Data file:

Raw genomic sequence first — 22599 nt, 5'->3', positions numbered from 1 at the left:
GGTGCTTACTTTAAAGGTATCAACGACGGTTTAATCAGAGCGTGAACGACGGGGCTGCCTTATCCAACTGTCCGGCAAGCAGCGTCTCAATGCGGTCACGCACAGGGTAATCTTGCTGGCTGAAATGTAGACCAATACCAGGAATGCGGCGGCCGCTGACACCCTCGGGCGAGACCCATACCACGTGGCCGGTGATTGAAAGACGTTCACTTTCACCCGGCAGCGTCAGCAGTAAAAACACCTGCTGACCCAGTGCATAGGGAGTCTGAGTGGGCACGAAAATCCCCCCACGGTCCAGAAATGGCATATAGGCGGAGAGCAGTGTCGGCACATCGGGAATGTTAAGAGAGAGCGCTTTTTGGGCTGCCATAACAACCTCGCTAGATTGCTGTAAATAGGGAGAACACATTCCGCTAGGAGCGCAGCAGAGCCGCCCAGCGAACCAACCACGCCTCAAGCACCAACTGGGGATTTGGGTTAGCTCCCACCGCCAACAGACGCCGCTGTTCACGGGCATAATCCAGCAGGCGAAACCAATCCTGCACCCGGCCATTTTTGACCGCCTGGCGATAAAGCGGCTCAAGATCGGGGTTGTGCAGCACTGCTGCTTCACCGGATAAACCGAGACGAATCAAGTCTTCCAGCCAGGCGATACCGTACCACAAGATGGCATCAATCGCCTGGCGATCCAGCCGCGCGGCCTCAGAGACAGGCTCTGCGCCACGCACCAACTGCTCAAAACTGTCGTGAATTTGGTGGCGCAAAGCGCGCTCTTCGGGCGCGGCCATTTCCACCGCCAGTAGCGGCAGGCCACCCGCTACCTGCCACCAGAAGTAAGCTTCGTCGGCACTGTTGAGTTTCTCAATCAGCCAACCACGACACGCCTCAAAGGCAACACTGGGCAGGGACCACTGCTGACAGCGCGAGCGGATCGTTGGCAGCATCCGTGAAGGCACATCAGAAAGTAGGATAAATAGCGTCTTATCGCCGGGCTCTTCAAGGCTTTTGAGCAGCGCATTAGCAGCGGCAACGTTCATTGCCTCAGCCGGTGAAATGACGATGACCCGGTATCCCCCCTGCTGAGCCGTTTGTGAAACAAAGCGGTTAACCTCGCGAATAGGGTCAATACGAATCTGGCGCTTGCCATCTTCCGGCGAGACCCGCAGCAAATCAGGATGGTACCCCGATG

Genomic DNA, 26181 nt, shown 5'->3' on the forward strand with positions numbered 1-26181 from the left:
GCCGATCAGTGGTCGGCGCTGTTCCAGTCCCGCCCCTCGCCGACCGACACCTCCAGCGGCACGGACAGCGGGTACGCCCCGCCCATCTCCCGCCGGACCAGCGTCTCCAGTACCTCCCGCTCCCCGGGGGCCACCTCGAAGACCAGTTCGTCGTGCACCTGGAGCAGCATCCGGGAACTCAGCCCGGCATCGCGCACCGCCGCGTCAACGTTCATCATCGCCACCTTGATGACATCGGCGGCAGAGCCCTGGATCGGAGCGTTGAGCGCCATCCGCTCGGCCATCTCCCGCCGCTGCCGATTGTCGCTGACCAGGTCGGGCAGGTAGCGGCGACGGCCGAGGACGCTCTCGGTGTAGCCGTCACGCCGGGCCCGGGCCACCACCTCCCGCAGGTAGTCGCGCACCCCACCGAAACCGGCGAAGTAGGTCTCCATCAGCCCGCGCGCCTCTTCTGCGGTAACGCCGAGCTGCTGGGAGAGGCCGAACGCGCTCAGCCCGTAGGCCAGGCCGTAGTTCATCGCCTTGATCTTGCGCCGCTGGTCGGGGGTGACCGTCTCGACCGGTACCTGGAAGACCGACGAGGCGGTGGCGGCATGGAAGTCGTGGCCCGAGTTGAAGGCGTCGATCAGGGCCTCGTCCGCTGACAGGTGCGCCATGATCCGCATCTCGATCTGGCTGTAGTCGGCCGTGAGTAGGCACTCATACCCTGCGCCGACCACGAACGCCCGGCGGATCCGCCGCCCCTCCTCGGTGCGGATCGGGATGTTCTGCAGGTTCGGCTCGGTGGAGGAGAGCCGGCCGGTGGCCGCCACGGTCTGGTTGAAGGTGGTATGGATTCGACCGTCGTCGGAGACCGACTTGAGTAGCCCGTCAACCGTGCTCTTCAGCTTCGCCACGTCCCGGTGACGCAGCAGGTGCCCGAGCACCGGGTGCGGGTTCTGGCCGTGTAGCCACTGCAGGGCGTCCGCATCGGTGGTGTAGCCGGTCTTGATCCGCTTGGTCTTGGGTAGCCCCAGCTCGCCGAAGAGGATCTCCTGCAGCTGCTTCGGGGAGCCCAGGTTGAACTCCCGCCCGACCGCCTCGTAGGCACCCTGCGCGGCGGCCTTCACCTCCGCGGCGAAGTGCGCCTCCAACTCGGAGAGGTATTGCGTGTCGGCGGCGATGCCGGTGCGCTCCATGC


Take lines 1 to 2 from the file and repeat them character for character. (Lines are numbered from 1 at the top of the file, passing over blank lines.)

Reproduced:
Raw genomic sequence first — 22599 nt, 5'->3', positions numbered from 1 at the left:
GGTGCTTACTTTAAAGGTATCAACGACGGTTTAATCAGAGCGTGAACGACGGGGCTGCCTTATCCAACTGTCCGGCAAGCAGCGTCTCAATGCGGTCACGCACAGGGTAATCTTGCTGGCTGAAATGTAGACCAATACCAGGAATGCGGCGGCCGCTGACACCCTCGGGCGAGACCCATACCACGTGGCCGGTGATTGAAAGACGTTCACTTTCACCCGGCAGCGTCAGCAGTAAAAACACCTGCTGACCCAGTGCATAGGGAGTCTGAGTGGGCACGAAAATCCCCCCACGGTCCAGAAATGGCATATAGGCGGAGAGCAGTGTCGGCACATCGGGAATGTTAAGAGAGAGCGCTTTTTGGGCTGCCATAACAACCTCGCTAGATTGCTGTAAATAGGGAGAACACATTCCGCTAGGAGCGCAGCAGAGCCGCCCAGCGAACCAACCACGCCTCAAGCACCAACTGGGGATTTGGGTTAGCTCCCACCGCCAACAGACGCCGCTGTTCACGGGCATAATCCAGCAGGCGAAACCAATCCTGCACCCGGCCATTTTTGACCGCCTGGCGATAAAGCGGCTCAAGATCGGGGTTGTGCAGCACTGCTGCTTCACCGGATAAACCGAGACGAATCAAGTCTTCCAGCCAGGCGATACCGTACCACAAGATGGCATCAATCGCCTGGCGATCCAGCCGCGCGGCCTCAGAGACAGGCTCTGCGCCACGCACCAACTGCTCAAAACTGTCGTGAATTTGGTGGCGCAAAGCGCGCTCTTCGGGCGCGGCCATTTCCACCGCCAGTAGCGGCAGGCCACCCGCTACCTGCCACCAGAAGTAAGCTTCGTCGGCACTGTTGAGTTTCTCAATCAGCCAACCACGACACGCCTCAAAGGCAACACTGGGCAGGGACCACTGCTGACAGCGCGAGCGGATCGTTGGCAGCATCCGTGAAGGCACATCAGAAAGTAGGATAAATAGCGTCTTATCGCCGGGCTCTTCAAGGCTTTTGAGCAGCGCATTAGCAGCGGCAACGTTCATTGCCTCAGCCGGTGAAATGACGATGACCCGGTATCCCCCCTGCTGAGCCGTTTGTGAAACAAAGCGGTTAACCTCGCGAATAGGGTCAATACGAATCTGGCGCTTGCCATCTTCCGGCGAGACCCGCAGCAAATCAGGATGGTACCCCGATG